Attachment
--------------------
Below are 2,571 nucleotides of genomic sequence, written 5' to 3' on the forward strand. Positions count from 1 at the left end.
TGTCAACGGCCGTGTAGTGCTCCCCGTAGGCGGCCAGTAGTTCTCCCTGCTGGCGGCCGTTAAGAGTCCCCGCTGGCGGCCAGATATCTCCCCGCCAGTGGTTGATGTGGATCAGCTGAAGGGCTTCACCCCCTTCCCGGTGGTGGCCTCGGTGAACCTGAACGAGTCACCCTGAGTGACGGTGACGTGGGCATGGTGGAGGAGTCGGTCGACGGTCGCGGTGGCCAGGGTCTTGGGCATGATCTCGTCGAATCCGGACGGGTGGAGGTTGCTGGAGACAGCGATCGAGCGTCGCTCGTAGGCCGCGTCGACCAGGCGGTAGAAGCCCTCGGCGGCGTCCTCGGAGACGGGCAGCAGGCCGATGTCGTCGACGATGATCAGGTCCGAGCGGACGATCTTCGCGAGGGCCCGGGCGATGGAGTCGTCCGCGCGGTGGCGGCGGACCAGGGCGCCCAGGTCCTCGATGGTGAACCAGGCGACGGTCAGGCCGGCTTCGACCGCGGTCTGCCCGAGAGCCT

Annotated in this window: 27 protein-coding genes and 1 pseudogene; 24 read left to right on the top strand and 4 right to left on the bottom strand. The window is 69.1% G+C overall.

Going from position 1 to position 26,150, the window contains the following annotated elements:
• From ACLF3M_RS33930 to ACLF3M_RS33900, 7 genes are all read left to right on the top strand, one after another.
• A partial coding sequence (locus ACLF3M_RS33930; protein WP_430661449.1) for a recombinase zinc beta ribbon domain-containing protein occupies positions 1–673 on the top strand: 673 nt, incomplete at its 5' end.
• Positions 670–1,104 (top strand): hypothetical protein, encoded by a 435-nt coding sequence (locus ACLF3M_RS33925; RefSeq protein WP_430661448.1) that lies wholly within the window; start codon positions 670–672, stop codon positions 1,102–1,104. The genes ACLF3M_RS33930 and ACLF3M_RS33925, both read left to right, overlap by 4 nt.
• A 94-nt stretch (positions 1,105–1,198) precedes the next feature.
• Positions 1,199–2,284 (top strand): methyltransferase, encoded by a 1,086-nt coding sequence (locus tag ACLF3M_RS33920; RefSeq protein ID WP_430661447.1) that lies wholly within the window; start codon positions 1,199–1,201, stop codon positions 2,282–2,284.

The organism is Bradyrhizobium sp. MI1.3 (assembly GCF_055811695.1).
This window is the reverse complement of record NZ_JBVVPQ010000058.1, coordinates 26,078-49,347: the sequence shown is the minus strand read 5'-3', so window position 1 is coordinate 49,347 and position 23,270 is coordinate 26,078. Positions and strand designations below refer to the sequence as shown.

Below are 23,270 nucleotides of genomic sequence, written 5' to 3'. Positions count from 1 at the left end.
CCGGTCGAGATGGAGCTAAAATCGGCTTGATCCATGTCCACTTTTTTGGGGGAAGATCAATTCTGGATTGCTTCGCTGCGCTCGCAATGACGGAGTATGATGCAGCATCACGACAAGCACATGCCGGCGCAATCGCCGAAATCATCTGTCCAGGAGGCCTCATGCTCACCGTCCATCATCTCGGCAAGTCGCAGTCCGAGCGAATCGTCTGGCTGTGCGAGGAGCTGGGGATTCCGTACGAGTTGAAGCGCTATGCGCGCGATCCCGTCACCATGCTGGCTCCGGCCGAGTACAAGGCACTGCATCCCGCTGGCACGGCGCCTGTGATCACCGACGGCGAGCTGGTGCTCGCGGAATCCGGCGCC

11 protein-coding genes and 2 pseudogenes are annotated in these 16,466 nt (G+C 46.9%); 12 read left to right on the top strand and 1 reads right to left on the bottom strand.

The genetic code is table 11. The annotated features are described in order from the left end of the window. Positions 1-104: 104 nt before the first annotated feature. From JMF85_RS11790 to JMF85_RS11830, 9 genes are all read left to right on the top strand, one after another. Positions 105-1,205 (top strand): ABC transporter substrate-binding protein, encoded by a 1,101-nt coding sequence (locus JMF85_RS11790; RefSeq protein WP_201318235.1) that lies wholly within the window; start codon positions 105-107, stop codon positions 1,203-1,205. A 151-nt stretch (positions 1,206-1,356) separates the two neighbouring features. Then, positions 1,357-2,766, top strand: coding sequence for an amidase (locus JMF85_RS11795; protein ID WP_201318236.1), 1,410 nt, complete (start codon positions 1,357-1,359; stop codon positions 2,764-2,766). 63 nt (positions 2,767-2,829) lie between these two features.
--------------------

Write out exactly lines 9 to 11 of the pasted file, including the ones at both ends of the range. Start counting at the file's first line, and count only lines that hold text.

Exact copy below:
• Positions 1,199–2,284 (top strand): methyltransferase, encoded by a 1,086-nt coding sequence (locus tag ACLF3M_RS33920; RefSeq protein ID WP_430661447.1) that lies wholly within the window; start codon positions 1,199–1,201, stop codon positions 2,282–2,284.

The organism is Bradyrhizobium sp. MI1.3 (assembly GCF_055811695.1).
This window is the reverse complement of record NZ_JBVVPQ010000058.1, coordinates 26,078-49,347: the sequence shown is the minus strand read 5'-3', so window position 1 is coordinate 49,347 and position 23,270 is coordinate 26,078. Positions and strand designations below refer to the sequence as shown.